When the detective asked Sawyer if he had anything to do with Vanek's disappearance, he cut off the interview, saying that he wouldn't answer any more questions without a lawyer present.
He has not been questioned again, but Winters said that absent any evidence to the contrary, Sawyer's account is not in dispute.
Ben Vanek, Michelle's husband, told authorities that he was convinced that Sawyer didn't do anything intentional to harm her, although he lamented what he called "an awful decision" to leave her behind.
Ben Vanek could not be reached for comment. Michelle Vanek's father declined to discuss her disappearance, saying it was "still too early."
As the search continued, rescuers couldn't decipher any of the few clues they found. On Sept. 28, searchers discovered a duffel bag with a shotgun just off the Cross Creek trail; later that day, a dog team came across some blood spots in the snow just south of the summit, although it was never determined to be from a person.
Six days after Vanek vanished, Cochrane took Vanek's husband and two others up in a helicopter so they could grasp the "magnitude" of the mountain.
"They could see the searchers, little figures crawling in the couloirs and crawling in the boulder fields," Cochrane said. "I think that gave them the perspective that this wasn't an easy mission."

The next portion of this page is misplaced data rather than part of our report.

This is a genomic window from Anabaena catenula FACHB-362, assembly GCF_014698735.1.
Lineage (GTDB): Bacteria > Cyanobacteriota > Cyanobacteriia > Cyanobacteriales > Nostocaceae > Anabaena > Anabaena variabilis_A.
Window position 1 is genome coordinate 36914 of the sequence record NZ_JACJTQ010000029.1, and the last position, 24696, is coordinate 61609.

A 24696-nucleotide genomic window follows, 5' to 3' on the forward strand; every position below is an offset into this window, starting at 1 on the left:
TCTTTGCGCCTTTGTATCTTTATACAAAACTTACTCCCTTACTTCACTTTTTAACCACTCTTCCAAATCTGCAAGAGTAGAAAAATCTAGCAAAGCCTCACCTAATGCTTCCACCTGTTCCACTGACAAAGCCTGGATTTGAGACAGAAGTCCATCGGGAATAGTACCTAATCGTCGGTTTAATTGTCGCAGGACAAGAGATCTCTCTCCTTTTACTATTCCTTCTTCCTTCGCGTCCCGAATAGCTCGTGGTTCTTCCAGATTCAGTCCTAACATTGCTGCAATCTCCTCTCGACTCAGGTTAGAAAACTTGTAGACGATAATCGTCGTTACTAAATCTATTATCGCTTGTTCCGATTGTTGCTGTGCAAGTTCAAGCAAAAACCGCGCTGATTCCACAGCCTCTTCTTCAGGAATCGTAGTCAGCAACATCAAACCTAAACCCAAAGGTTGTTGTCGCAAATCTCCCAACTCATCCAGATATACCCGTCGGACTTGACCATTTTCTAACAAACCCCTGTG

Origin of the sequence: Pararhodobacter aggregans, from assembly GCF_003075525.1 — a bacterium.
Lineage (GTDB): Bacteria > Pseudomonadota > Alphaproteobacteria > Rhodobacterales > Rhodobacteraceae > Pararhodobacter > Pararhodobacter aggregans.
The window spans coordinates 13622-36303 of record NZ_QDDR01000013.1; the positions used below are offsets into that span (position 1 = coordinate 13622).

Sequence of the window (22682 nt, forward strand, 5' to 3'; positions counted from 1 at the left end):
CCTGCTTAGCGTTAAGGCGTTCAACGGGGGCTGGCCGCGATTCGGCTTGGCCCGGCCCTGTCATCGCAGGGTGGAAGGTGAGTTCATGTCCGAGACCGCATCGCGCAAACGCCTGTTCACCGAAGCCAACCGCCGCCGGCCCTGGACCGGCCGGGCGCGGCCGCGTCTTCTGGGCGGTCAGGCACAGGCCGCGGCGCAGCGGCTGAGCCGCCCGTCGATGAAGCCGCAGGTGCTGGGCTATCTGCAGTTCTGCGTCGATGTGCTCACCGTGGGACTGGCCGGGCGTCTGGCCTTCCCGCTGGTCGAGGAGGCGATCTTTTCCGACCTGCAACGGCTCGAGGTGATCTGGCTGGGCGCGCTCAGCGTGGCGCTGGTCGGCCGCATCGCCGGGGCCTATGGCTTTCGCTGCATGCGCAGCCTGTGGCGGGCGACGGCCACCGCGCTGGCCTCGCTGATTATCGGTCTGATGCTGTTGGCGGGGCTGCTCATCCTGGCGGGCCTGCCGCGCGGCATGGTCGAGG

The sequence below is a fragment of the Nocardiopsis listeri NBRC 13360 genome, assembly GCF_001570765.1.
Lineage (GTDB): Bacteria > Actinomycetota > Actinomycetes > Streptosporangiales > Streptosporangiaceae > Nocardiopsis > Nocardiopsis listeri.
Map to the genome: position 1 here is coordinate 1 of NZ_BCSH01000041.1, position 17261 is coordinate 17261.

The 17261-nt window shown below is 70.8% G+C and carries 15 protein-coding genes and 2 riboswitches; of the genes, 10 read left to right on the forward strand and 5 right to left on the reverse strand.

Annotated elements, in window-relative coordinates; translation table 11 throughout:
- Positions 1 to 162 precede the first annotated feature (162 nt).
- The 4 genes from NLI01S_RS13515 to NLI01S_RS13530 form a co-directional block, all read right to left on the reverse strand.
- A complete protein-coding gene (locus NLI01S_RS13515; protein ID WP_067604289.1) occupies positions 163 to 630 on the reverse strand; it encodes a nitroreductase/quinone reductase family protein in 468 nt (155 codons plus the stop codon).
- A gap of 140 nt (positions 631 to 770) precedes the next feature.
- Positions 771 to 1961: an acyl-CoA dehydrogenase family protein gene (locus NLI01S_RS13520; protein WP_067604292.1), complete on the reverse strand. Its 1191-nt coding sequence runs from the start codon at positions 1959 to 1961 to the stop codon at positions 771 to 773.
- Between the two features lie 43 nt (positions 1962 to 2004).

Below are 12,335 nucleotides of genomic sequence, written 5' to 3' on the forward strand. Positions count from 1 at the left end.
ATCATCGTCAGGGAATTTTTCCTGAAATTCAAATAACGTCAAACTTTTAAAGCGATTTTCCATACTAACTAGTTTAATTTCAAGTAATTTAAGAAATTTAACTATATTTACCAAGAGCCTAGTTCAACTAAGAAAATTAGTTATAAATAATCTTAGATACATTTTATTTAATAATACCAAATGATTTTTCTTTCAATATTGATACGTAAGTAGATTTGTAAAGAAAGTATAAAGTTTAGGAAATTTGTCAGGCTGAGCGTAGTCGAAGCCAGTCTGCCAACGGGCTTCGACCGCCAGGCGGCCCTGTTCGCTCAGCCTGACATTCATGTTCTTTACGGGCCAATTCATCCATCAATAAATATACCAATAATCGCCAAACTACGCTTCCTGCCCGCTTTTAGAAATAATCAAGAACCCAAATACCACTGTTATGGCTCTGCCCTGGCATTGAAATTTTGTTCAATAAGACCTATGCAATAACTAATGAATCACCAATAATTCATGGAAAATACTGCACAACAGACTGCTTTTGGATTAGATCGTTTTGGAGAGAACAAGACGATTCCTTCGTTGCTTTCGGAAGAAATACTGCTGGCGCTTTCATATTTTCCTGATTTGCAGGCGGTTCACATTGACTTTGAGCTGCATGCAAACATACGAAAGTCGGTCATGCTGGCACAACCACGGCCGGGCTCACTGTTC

The next day, 336 volunteers - trained rescuers and good Samaritans alike - made a final push to find Vanek. By the end of the day, Cochrane and the family agreed to call off the search.
"A lot of people coming out of the field on Saturday indicated they were willing to go back in on Sunday," Cochrane said, "and my comment was simply this: 'If you can show me a clue, show me a reason why, I'd crank this thing back up in a minute.' We never found a ski pole. We never found anything. Typically we do, and that would have sustained us for another week, if we had one tiny little bit of evidence."